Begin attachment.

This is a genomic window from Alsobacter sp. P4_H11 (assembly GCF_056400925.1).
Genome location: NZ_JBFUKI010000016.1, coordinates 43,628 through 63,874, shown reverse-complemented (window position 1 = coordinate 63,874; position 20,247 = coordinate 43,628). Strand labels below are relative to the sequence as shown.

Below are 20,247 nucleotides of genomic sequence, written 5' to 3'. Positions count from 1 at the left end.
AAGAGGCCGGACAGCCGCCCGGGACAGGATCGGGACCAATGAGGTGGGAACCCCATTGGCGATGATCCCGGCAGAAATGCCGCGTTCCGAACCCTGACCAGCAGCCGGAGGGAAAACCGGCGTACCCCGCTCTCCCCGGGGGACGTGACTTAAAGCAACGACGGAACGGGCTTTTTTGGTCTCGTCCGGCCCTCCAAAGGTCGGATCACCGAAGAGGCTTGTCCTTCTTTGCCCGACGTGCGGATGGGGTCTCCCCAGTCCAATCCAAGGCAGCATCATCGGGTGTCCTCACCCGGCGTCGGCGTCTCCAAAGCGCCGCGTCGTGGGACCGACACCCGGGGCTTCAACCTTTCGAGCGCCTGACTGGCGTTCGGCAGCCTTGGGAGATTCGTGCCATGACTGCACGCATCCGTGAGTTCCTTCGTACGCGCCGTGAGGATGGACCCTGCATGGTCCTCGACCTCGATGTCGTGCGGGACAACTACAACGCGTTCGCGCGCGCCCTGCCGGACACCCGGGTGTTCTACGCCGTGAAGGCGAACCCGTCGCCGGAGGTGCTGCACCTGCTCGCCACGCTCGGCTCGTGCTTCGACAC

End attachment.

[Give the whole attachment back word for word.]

This is a genomic window from Alsobacter sp. P4_H11 (assembly GCF_056400925.1).
Genome location: NZ_JBFUKI010000016.1, coordinates 43,628 through 63,874, shown reverse-complemented (window position 1 = coordinate 63,874; position 20,247 = coordinate 43,628). Strand labels below are relative to the sequence as shown.

Below are 20,247 nucleotides of genomic sequence, written 5' to 3'. Positions count from 1 at the left end.
AAGAGGCCGGACAGCCGCCCGGGACAGGATCGGGACCAATGAGGTGGGAACCCCATTGGCGATGATCCCGGCAGAAATGCCGCGTTCCGAACCCTGACCAGCAGCCGGAGGGAAAACCGGCGTACCCCGCTCTCCCCGGGGGACGTGACTTAAAGCAACGACGGAACGGGCTTTTTTGGTCTCGTCCGGCCCTCCAAAGGTCGGATCACCGAAGAGGCTTGTCCTTCTTTGCCCGACGTGCGGATGGGGTCTCCCCAGTCCAATCCAAGGCAGCATCATCGGGTGTCCTCACCCGGCGTCGGCGTCTCCAAAGCGCCGCGTCGTGGGACCGACACCCGGGGCTTCAACCTTTCGAGCGCCTGACTGGCGTTCGGCAGCCTTGGGAGATTCGTGCCATGACTGCACGCATCCGTGAGTTCCTTCGTACGCGCCGTGAGGATGGACCCTGCATGGTCCTCGACCTCGATGTCGTGCGGGACAACTACAACGCGTTCGCGCGCGCCCTGCCGGACACCCGGGTGTTCTACGCCGTGAAGGCGAACCCGTCGCCGGAGGTGCTGCACCTGCTCGCCACGCTCGGCTCGTGCTTCGACAC